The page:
Psychedelic Blasphemy! Diabolical art curated by the High Priest of the Church of Satan
12.09.2016
10:14 am

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Art
Books
Occult

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Orlon Borloff, untitled collage
 
Last spring, Dangerous Minds told you about “The Devil’s Reign,” a traveling exhibit (and its companion book) of Satanic art curated by Peter H. Gilmore, author of The Satanic Scriptures, and the High Priest of the Church of Satan for fifteen years. The exhibit endeavored to explore expressions of the diabolical from many cultures, though it mostly focused on ancient deities that were repurposed as devils and demons by Christianity, and, as that’s a pretty damned (haha) fertile artistic field to harvest, a second book has been published. The Devil’s Reign II: Psychedelic Blasphemy, as the title implies, focuses on trippy and surreal expressions of the profane, as Gilmore writes in his introduction:

Blasphemy is a conscious act of rejection, showing contempt for or derision of established sacred icons. Typically it is directed at objects, people, and concepts placed on pedestals by religions. As secularism has grown, one may also deem irreverence and disgust for things held above criticism by herd culture as today’s implementation of that idea. When we dismiss what by consensus is held to be inviolable, we are blasphemers.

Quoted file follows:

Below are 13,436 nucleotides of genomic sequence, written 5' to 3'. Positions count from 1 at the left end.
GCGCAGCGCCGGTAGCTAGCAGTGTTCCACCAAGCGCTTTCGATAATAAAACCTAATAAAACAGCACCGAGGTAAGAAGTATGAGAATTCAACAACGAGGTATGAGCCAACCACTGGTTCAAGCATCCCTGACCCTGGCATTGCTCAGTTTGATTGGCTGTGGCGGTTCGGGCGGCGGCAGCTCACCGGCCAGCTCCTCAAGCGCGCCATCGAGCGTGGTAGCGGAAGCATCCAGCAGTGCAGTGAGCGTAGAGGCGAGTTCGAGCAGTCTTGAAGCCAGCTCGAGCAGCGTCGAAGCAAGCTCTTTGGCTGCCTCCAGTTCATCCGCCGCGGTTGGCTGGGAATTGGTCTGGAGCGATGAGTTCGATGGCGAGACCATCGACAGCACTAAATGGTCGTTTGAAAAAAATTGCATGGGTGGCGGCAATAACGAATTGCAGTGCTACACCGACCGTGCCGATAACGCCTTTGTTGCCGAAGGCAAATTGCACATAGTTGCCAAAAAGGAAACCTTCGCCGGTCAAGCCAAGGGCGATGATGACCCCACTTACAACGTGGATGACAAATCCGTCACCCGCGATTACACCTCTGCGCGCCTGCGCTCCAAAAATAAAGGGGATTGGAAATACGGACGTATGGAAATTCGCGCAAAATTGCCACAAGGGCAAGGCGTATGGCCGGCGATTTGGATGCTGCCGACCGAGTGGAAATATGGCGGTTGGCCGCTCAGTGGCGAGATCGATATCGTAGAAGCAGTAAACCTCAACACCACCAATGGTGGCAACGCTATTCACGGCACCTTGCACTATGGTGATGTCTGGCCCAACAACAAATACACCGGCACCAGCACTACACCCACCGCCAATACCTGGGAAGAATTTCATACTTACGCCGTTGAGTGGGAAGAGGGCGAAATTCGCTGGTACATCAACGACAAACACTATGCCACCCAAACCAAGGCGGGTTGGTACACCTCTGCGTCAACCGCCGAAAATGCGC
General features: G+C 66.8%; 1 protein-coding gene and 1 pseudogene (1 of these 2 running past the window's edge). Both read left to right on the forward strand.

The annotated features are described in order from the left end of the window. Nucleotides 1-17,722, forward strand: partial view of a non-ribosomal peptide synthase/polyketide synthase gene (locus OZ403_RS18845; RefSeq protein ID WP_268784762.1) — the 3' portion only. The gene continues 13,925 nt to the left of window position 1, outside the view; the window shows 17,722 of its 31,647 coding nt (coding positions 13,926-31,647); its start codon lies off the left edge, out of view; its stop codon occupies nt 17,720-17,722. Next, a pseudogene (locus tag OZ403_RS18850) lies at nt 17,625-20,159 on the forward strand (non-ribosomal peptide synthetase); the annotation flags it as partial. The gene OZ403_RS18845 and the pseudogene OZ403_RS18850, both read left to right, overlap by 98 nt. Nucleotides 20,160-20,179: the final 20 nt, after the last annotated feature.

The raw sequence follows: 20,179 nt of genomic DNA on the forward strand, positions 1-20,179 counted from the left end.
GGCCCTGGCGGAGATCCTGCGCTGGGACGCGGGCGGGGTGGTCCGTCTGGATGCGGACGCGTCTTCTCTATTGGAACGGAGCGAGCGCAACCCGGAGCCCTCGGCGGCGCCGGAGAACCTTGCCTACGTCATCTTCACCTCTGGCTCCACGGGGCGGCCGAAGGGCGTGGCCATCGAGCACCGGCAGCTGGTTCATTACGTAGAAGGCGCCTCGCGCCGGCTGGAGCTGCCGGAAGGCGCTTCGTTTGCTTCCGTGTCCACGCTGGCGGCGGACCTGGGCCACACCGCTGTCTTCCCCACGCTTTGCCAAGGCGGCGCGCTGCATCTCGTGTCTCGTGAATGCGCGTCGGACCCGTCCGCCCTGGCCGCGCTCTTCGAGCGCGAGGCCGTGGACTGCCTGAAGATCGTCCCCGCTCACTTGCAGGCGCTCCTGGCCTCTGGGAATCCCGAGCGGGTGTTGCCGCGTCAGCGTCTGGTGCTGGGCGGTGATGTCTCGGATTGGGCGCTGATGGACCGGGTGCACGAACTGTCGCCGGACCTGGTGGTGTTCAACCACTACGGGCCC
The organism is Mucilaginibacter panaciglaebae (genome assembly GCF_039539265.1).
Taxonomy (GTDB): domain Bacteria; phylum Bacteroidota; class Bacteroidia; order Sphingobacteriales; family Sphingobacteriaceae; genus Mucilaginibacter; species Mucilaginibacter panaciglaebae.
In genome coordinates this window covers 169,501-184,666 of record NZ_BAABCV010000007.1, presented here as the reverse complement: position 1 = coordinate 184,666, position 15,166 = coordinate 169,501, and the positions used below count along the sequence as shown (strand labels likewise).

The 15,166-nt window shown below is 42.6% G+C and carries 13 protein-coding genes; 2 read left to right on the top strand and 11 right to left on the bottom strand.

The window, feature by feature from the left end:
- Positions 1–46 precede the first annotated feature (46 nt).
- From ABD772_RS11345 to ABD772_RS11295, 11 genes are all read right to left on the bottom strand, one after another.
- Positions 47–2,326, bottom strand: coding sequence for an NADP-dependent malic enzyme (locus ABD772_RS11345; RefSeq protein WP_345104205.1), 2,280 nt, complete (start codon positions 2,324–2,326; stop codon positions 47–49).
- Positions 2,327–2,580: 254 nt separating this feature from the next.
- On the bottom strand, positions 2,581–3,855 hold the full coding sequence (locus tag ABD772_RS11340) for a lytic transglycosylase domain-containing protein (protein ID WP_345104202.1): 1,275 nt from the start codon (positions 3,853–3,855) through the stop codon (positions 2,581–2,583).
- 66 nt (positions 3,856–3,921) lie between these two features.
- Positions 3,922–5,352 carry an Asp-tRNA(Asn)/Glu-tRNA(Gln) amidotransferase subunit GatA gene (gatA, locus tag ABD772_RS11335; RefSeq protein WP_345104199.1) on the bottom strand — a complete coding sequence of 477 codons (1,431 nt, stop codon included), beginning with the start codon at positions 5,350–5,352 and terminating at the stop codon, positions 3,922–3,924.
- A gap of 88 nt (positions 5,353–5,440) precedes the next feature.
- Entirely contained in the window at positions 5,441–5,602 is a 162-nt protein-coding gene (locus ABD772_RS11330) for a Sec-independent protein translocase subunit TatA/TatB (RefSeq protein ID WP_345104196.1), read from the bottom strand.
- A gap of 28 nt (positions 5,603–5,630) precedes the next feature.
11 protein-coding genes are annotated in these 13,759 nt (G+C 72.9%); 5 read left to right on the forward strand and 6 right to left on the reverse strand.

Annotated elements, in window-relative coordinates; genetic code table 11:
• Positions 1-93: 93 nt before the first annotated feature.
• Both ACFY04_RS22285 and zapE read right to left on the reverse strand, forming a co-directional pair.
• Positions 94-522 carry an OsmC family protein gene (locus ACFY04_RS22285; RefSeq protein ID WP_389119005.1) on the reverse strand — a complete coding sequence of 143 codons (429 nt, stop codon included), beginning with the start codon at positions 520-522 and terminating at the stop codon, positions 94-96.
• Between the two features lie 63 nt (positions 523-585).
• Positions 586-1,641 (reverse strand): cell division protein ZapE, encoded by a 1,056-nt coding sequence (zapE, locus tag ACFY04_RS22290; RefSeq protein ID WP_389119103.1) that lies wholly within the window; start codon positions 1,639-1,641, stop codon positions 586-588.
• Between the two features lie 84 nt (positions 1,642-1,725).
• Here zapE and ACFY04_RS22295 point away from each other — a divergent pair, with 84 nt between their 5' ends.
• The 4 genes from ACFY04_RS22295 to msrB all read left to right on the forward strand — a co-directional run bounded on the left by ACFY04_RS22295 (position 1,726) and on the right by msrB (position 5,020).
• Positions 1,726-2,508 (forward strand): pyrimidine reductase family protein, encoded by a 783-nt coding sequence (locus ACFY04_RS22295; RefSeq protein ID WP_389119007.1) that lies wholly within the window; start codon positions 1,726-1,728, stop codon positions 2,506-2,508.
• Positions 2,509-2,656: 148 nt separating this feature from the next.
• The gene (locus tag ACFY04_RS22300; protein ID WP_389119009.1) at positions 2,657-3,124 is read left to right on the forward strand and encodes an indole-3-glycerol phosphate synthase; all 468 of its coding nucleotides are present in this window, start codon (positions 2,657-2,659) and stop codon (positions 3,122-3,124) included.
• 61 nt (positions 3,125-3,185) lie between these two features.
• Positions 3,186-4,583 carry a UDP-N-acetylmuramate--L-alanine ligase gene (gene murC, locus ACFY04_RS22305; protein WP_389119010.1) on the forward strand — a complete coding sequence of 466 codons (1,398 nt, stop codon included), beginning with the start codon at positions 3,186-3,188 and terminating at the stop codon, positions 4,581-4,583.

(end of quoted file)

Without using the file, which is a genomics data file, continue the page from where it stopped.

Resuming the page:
The 1960s spawned a movement whose intent was the expansion of the mind through the use of mind altering substances as well as meditation or sensory stimulation/deprivation techniques. Shattering what had been prior paradigms, exponents of this “counter-culture” employed non-Western sources for inspiration in creating music and visual art as a means for sharing their own inner-explorations, often fueled by drug-induced “trips.” The art in particular was characterized by bright colors, complex geometric patterning, and often employed cartoon-derived stylization to emphasize heightened sensibilities and new juxtapositions of images that embraced surrealism.